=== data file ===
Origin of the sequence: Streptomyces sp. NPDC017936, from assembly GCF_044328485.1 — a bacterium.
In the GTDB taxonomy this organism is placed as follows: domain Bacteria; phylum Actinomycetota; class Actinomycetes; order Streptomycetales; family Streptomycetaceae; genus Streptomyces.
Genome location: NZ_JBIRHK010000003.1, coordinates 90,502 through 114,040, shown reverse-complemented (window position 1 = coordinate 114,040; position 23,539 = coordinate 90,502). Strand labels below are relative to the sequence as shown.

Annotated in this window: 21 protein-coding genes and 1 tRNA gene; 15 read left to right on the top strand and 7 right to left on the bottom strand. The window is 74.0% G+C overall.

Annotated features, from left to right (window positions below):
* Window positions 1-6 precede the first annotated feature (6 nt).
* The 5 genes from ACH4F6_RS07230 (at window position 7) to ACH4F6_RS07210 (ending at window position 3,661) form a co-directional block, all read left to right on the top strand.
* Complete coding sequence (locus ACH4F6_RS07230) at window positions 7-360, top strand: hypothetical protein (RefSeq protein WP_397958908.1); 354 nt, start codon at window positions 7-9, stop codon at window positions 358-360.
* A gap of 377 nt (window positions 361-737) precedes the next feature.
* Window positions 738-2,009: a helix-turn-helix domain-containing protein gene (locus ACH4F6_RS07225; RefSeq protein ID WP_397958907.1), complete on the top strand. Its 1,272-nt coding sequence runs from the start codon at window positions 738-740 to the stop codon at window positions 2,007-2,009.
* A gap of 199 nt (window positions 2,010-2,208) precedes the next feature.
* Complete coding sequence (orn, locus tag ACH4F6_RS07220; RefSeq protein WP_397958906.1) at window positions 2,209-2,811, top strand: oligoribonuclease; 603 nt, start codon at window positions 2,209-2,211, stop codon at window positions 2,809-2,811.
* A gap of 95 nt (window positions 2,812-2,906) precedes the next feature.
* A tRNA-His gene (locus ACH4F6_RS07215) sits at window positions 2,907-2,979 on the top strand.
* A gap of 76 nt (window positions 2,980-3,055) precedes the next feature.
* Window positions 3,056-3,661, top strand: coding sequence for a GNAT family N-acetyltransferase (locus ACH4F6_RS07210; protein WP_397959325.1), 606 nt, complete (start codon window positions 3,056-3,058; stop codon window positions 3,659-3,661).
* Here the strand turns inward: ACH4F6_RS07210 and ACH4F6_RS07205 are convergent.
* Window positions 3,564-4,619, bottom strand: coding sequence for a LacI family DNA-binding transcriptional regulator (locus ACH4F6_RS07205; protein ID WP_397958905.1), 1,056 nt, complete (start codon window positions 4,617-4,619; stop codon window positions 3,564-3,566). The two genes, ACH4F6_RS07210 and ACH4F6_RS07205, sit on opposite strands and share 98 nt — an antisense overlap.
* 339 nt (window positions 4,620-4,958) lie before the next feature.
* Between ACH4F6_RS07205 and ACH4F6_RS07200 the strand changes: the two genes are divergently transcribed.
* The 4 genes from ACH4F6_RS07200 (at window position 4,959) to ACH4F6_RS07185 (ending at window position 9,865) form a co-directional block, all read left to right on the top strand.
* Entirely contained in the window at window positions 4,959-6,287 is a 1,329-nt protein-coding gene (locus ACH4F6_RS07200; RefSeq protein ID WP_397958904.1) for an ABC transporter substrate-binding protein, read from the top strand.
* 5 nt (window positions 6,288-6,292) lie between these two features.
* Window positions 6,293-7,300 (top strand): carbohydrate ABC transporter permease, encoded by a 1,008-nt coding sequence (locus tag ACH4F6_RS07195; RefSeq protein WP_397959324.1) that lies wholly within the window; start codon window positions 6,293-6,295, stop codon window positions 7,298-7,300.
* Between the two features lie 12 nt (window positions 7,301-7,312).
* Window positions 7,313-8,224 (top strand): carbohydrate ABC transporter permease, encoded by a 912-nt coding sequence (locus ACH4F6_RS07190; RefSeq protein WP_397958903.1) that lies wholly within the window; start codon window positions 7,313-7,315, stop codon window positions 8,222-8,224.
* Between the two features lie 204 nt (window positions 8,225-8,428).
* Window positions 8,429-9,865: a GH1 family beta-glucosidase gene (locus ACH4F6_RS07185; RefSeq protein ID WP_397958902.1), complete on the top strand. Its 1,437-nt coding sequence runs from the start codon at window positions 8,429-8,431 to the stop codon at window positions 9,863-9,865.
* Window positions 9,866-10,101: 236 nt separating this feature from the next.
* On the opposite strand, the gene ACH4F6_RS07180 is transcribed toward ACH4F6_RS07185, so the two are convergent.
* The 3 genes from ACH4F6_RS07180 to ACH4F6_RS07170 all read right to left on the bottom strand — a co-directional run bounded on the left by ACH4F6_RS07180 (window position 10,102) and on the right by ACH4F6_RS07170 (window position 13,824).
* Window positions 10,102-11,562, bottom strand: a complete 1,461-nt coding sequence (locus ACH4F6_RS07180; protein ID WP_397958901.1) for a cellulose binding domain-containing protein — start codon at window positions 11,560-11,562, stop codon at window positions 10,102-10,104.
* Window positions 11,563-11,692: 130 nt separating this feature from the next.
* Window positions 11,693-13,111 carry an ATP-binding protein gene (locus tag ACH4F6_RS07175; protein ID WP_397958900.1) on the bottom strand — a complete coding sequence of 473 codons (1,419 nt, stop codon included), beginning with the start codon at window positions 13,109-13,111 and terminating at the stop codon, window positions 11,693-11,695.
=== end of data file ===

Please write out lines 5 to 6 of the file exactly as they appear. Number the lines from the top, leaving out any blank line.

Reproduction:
Annotated features, from left to right (window positions below):
* Window positions 1-6 precede the first annotated feature (6 nt).